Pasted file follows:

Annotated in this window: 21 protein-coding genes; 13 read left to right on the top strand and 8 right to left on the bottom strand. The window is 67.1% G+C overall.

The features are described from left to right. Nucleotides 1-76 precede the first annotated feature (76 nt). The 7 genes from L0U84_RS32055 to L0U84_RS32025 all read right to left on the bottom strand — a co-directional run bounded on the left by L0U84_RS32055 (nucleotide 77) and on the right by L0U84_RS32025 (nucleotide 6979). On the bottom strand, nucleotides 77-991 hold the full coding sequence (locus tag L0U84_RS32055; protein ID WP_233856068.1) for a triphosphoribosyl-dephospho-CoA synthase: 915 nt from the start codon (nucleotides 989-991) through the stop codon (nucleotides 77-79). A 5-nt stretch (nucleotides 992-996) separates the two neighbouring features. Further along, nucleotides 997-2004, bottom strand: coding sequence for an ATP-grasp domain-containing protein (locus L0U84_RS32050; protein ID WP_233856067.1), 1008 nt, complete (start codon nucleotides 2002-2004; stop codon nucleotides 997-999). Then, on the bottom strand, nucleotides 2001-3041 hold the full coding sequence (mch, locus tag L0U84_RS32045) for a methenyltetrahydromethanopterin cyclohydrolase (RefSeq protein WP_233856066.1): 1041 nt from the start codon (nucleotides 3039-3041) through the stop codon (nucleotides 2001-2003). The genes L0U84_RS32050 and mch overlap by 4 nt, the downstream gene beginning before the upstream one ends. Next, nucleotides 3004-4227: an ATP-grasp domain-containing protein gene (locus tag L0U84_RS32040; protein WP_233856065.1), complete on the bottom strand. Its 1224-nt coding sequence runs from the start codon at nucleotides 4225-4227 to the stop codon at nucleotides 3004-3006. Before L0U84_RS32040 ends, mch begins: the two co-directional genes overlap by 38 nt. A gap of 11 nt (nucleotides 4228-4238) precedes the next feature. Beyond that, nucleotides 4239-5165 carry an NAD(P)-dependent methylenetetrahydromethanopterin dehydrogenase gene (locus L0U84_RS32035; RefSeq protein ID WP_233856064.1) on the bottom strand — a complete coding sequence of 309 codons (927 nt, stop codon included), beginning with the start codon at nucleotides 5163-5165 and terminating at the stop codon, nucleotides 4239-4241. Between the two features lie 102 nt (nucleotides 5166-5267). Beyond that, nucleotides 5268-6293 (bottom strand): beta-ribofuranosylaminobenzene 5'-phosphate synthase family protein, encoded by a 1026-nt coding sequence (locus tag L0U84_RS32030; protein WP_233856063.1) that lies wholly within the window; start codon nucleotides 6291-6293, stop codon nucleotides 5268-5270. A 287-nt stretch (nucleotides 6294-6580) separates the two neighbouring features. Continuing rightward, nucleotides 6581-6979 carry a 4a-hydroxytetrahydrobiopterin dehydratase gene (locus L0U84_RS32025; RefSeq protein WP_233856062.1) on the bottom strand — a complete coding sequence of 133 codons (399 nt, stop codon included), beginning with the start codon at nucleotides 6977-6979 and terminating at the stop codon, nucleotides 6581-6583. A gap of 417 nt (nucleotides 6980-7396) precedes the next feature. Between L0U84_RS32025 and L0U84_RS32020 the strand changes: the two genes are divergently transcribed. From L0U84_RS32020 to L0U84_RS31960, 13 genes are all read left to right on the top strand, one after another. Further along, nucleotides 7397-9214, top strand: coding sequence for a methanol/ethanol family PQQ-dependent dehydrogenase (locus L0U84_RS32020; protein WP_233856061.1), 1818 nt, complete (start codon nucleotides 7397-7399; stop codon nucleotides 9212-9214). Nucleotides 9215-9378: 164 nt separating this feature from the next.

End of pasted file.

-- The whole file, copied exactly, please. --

Annotated in this window: 21 protein-coding genes; 13 read left to right on the top strand and 8 right to left on the bottom strand. The window is 67.1% G+C overall.

The features are described from left to right. Nucleotides 1-76 precede the first annotated feature (76 nt). The 7 genes from L0U84_RS32055 to L0U84_RS32025 all read right to left on the bottom strand — a co-directional run bounded on the left by L0U84_RS32055 (nucleotide 77) and on the right by L0U84_RS32025 (nucleotide 6979). On the bottom strand, nucleotides 77-991 hold the full coding sequence (locus tag L0U84_RS32055; protein ID WP_233856068.1) for a triphosphoribosyl-dephospho-CoA synthase: 915 nt from the start codon (nucleotides 989-991) through the stop codon (nucleotides 77-79). A 5-nt stretch (nucleotides 992-996) separates the two neighbouring features. Further along, nucleotides 997-2004, bottom strand: coding sequence for an ATP-grasp domain-containing protein (locus L0U84_RS32050; protein ID WP_233856067.1), 1008 nt, complete (start codon nucleotides 2002-2004; stop codon nucleotides 997-999). Then, on the bottom strand, nucleotides 2001-3041 hold the full coding sequence (mch, locus tag L0U84_RS32045) for a methenyltetrahydromethanopterin cyclohydrolase (RefSeq protein WP_233856066.1): 1041 nt from the start codon (nucleotides 3039-3041) through the stop codon (nucleotides 2001-2003). The genes L0U84_RS32050 and mch overlap by 4 nt, the downstream gene beginning before the upstream one ends. Next, nucleotides 3004-4227: an ATP-grasp domain-containing protein gene (locus tag L0U84_RS32040; protein WP_233856065.1), complete on the bottom strand. Its 1224-nt coding sequence runs from the start codon at nucleotides 4225-4227 to the stop codon at nucleotides 3004-3006. Before L0U84_RS32040 ends, mch begins: the two co-directional genes overlap by 38 nt. A gap of 11 nt (nucleotides 4228-4238) precedes the next feature. Beyond that, nucleotides 4239-5165 carry an NAD(P)-dependent methylenetetrahydromethanopterin dehydrogenase gene (locus L0U84_RS32035; RefSeq protein ID WP_233856064.1) on the bottom strand — a complete coding sequence of 309 codons (927 nt, stop codon included), beginning with the start codon at nucleotides 5163-5165 and terminating at the stop codon, nucleotides 4239-4241. Between the two features lie 102 nt (nucleotides 5166-5267). Beyond that, nucleotides 5268-6293 (bottom strand): beta-ribofuranosylaminobenzene 5'-phosphate synthase family protein, encoded by a 1026-nt coding sequence (locus tag L0U84_RS32030; protein WP_233856063.1) that lies wholly within the window; start codon nucleotides 6291-6293, stop codon nucleotides 5268-5270. A 287-nt stretch (nucleotides 6294-6580) separates the two neighbouring features. Continuing rightward, nucleotides 6581-6979 carry a 4a-hydroxytetrahydrobiopterin dehydratase gene (locus L0U84_RS32025; RefSeq protein WP_233856062.1) on the bottom strand — a complete coding sequence of 133 codons (399 nt, stop codon included), beginning with the start codon at nucleotides 6977-6979 and terminating at the stop codon, nucleotides 6581-6583. A gap of 417 nt (nucleotides 6980-7396) precedes the next feature. Between L0U84_RS32025 and L0U84_RS32020 the strand changes: the two genes are divergently transcribed. From L0U84_RS32020 to L0U84_RS31960, 13 genes are all read left to right on the top strand, one after another. Further along, nucleotides 7397-9214, top strand: coding sequence for a methanol/ethanol family PQQ-dependent dehydrogenase (locus L0U84_RS32020; protein WP_233856061.1), 1818 nt, complete (start codon nucleotides 7397-7399; stop codon nucleotides 9212-9214). Nucleotides 9215-9378: 164 nt separating this feature from the next.